– Johan Falk, 2020
Flying into the furnace
The Earth’s average temperature is already more than 1°C over the pre-industrial era, and the last five-year period has been the warmest on record. In 2021 the UN weather agency, the World Meteorological Organization reported that it is becoming increasingly likely that average global temperatures will rise beyond 1.5°C in at least one of the next five years, with a 90% likelihood of at least one year between 2021-2025 becoming the hottest on record.
Global temperatures are linked to the concentration of CO2 in the atmosphere. According to Dr James E.Hansen from the Earth Institute, the safe level may be 350 parts per million (ppm), however that level was reached in 1998 and we exceeded a record high of 420 ppm in April 2021. The IPCC believes that once we exceed 450 ppm, a 2°C temperature rise may be inevitable.
Why a Plant Based Treaty?
Just like the Paris Agreement, the Plant Based Treaty recognizes that no one single country can tackle the ecological impact of animal agriculture by itself. A global solution to a global emergency is essential to avert a climate catastrophe.
Through both individual and system change, communities, business and government can work together at all levels and every point of intervention.
Adopting a vegan diet is the single biggest action a person can take for the planet and the IPCC agrees that a shift towards plant-based diets can significantly reduce food related greenhouse gas emissions. An Oxford University study calculated that large changes in the food system would be necessary, that is, everyone adopting a plant-based diet on a global scale, to reduce food emissions as much as 70%.
As a companion to the Paris Agreement, the Plant Based Treaty offers those meaningful solutions and a solid pathway that will reduce our planetary impact. With a legally binding commitment to our three R’s: Relinquish, Redirect and Restore, nations can meet and exceed their emission reduction targets as well as absorbing the excess carbon from the atmosphere through rewilding and reforestation, bringing us down to safe levels. Not only that, but a Plant Based Treaty will positively impact on multiple other areas of perilous concern, such as:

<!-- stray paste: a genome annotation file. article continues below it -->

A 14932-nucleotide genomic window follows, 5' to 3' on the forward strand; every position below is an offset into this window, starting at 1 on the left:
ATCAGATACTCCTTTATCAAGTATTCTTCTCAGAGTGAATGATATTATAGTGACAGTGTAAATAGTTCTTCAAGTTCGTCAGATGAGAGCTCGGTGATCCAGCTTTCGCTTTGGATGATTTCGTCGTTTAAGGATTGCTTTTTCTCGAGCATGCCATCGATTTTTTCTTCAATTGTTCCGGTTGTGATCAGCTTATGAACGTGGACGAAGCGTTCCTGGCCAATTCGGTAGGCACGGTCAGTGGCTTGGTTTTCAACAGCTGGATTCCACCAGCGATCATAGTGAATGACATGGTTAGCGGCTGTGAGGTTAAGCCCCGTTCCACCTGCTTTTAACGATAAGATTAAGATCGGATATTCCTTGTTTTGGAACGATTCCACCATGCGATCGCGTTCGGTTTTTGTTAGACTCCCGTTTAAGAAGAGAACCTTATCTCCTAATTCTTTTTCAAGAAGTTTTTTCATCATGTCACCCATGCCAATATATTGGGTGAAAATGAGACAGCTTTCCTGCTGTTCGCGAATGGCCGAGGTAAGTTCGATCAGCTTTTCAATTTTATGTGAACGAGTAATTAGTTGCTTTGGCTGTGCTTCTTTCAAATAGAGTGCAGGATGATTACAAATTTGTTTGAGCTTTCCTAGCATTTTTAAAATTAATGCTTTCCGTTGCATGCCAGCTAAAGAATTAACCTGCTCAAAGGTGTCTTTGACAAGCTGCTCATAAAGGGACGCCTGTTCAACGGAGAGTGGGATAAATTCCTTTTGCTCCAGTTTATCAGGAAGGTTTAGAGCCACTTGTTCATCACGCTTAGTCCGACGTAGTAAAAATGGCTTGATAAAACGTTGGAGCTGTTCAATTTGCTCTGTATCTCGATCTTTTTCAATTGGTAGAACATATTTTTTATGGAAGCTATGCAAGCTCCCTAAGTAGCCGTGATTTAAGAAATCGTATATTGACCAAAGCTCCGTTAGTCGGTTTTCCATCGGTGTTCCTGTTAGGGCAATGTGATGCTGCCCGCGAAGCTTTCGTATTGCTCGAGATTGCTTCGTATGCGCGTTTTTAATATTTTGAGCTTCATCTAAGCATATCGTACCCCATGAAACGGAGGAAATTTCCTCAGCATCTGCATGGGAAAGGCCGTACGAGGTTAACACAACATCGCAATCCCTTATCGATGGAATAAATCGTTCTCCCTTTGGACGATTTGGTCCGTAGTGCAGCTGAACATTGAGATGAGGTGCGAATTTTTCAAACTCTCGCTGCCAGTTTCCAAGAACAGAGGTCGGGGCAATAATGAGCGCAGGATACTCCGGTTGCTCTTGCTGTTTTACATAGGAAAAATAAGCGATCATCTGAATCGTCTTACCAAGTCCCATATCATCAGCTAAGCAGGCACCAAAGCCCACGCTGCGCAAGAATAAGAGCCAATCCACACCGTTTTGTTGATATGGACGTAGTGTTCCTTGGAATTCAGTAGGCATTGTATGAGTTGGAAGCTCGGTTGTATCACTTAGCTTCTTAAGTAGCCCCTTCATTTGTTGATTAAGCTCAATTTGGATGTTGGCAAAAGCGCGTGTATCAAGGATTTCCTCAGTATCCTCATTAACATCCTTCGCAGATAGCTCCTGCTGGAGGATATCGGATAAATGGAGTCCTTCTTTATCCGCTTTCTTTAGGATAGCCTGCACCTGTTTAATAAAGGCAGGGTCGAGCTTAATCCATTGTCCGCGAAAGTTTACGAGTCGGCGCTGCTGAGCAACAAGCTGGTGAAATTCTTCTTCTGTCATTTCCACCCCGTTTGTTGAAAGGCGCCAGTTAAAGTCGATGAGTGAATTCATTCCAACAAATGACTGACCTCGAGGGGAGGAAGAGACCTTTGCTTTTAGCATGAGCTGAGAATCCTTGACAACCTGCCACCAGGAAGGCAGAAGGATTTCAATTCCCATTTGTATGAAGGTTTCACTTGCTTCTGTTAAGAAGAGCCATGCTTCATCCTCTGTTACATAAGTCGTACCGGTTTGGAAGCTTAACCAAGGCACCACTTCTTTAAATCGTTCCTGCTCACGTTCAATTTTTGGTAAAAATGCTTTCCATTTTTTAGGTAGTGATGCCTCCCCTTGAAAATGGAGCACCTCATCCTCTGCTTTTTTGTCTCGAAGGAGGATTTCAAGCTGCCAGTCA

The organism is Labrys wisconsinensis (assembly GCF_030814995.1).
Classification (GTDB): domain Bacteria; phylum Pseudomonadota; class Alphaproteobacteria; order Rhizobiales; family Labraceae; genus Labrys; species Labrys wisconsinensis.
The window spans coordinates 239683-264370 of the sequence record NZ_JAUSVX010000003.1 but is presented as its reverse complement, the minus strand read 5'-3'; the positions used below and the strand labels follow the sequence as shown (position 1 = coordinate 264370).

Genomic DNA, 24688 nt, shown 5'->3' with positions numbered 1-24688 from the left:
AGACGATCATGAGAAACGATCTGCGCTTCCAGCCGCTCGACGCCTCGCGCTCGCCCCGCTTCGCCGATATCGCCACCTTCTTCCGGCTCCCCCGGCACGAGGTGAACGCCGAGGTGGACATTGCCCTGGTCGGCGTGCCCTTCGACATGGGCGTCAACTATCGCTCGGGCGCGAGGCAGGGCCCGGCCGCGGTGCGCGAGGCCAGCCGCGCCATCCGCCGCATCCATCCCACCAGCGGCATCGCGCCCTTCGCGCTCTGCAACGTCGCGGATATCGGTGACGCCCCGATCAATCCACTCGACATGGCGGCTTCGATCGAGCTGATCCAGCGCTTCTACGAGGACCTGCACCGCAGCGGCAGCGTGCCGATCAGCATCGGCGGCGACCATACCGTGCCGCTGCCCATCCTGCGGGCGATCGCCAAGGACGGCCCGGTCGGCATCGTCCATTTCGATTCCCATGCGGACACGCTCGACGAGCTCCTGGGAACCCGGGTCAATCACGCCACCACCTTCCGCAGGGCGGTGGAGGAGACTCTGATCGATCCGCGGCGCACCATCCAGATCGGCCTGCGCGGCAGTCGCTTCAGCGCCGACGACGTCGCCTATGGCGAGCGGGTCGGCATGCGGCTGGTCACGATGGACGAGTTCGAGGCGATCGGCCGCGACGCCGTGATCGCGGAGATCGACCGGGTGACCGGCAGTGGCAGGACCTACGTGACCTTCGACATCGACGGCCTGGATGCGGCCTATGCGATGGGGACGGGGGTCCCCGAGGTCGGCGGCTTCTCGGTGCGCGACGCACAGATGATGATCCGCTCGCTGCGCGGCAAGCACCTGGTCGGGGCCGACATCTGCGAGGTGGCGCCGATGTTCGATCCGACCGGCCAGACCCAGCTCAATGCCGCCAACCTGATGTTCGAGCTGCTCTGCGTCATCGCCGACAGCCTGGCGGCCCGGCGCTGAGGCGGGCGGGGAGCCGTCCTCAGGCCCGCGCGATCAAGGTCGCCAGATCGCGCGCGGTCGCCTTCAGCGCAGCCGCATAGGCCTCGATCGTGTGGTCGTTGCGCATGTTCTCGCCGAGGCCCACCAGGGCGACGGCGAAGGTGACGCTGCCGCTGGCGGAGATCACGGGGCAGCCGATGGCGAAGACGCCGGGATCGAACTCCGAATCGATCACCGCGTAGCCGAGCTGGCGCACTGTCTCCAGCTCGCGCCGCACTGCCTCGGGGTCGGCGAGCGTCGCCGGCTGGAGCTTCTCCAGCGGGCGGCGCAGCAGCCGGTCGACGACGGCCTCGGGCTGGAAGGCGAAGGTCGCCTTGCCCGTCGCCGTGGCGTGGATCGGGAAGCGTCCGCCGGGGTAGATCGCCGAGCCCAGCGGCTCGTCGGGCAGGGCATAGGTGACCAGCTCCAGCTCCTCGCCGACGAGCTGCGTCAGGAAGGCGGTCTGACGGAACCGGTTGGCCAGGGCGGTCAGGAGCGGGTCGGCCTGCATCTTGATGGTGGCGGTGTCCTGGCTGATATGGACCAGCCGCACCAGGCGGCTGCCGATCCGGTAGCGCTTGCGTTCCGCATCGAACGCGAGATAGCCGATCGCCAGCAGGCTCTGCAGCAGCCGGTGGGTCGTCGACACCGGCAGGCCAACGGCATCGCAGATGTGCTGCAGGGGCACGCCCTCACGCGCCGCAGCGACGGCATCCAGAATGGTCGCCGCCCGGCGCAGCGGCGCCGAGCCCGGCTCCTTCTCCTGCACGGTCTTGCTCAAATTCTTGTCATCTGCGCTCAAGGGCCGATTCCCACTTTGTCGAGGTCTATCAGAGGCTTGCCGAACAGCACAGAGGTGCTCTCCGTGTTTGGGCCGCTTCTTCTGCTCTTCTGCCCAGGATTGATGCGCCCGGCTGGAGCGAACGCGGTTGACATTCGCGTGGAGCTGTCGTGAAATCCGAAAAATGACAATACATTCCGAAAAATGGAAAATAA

- Methane and nitrous oxide levels
- Deforestation and land use change
- Species extinction and biodiversity loss
- Water and air pollution
- Ocean dead zones, acidification and coral bleaching
- Risk of zoonotic disease and pandemics
- Public health and well-being
- Food deserts and accessibility
- Protection of indigenous communities
The time is now
The very first global stocktake of the Paris Agreement is taking place from 2021-2023 and the process will be repeated every 5 years. The stocktake will assess the world’s collective progress.
The conclusions of the stocktake will not be policy-prescriptive, however they will consist of recommendations, best practices, new opportunities and lessons learned.
Therein lies an opportunity for the Plant Based Treaty to be included in those recommendations. If we build momentum and create enough bottom up pressure from the public, scientists, businesses and municipal governments we can shape policies and help set the pace of reform. It’s time to make some noise!
How do we build momentum and pressure?
The existential threat we face as we sail towards a Mad Max scenario is of grave concern, but there is still time to turn the ship around. But we must act now and act fast.
And that’s where you come in! Whether you are acting alone or as part of a climate action group, school, hospital, business, or city, you can be part of a growing do-it-together movement forging change and helping build a brighter future for generations to come. Click here to start a PBT team or register for an introductory call.
Endorse the Plant Based Treaty if you haven’t already, then tell your friends, family and colleagues to jump on board. Visit our campaign hub to get active, make a donation if you can and subscribe to our newsletter for action alerts and updates.
For help and support adopting a vegan diet, take the vegan pledge. A plant-based diet is the most impactful action you can take to save the planet, however there is more you can do. Check out our guide to reducing your carbon footprint.